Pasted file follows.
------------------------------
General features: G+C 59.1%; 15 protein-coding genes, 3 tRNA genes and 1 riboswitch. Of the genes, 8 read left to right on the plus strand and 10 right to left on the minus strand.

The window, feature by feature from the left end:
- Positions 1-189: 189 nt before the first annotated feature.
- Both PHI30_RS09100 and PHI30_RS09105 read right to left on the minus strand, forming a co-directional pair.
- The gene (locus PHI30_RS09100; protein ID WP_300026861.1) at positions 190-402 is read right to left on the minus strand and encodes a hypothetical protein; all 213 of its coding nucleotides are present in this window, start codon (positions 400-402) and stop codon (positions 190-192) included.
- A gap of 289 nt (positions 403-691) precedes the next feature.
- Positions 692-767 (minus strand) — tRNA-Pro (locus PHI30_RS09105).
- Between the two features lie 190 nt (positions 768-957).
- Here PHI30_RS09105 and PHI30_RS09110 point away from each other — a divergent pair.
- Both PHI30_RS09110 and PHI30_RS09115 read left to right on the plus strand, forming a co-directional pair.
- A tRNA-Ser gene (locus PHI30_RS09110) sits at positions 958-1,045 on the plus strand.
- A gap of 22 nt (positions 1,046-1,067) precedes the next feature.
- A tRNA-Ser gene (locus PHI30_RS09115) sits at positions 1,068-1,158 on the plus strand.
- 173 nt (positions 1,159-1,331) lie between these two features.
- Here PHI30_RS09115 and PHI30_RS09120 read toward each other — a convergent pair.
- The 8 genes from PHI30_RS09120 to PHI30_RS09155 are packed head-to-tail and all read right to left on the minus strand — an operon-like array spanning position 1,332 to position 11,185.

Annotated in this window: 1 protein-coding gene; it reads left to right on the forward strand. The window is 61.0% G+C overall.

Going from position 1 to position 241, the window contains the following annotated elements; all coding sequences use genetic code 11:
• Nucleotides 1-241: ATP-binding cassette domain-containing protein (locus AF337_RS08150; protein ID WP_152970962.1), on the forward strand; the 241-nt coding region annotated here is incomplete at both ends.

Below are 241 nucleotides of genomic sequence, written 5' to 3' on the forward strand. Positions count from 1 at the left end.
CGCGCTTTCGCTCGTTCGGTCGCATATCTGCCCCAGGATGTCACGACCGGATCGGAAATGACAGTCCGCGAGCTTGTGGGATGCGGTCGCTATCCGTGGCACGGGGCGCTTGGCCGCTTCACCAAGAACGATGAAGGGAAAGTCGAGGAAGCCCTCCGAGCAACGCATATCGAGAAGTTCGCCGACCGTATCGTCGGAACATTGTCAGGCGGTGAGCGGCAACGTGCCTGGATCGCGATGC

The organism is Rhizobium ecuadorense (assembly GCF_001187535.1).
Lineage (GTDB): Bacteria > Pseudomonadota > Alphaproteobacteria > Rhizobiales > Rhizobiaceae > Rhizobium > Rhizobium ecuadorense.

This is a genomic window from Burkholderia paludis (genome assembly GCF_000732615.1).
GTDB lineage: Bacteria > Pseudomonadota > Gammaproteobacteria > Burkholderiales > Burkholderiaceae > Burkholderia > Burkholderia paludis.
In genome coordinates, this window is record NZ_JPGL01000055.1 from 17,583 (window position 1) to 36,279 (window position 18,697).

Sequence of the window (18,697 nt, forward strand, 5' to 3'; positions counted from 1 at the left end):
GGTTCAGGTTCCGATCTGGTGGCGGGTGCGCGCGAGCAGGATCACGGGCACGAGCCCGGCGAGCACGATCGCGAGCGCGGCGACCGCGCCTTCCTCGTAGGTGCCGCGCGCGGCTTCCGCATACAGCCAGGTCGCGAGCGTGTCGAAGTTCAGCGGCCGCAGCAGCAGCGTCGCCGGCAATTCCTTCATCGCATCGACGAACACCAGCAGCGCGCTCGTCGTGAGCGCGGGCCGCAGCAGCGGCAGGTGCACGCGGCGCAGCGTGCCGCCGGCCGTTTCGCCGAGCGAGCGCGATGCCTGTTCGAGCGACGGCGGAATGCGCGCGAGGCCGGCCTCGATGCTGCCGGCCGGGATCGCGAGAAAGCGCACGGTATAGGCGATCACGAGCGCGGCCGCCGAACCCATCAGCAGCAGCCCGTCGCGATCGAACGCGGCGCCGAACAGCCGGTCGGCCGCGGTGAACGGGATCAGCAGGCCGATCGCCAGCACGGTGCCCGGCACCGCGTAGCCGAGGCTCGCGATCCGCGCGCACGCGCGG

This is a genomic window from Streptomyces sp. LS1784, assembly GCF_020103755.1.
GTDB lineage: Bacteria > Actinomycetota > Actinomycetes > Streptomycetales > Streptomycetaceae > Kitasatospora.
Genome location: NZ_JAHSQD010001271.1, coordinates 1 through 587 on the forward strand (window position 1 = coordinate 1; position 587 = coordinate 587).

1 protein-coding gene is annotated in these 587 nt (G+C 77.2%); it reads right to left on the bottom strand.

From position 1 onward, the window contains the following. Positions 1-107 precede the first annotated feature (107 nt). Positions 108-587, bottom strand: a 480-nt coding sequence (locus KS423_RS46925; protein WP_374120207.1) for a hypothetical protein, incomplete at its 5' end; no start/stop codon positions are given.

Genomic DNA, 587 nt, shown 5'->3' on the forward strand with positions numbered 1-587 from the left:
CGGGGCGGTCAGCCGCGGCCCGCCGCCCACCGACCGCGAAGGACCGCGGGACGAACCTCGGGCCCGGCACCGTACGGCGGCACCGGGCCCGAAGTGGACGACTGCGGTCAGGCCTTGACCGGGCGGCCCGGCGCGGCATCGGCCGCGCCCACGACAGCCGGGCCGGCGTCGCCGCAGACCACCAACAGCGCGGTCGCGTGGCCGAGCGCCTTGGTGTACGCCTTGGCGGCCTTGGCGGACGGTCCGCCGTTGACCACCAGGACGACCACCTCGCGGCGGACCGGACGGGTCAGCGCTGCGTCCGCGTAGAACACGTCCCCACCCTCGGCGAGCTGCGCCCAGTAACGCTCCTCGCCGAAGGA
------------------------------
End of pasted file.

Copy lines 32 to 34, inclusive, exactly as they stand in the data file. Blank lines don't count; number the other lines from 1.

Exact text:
1 protein-coding gene is annotated in these 587 nt (G+C 77.2%); it reads right to left on the bottom strand.

From position 1 onward, the window contains the following. Positions 1-107 precede the first annotated feature (107 nt). Positions 108-587, bottom strand: a 480-nt coding sequence (locus KS423_RS46925; protein WP_374120207.1) for a hypothetical protein, incomplete at its 5' end; no start/stop codon positions are given.

Genomic DNA, 587 nt, shown 5'->3' on the forward strand with positions numbered 1-587 from the left: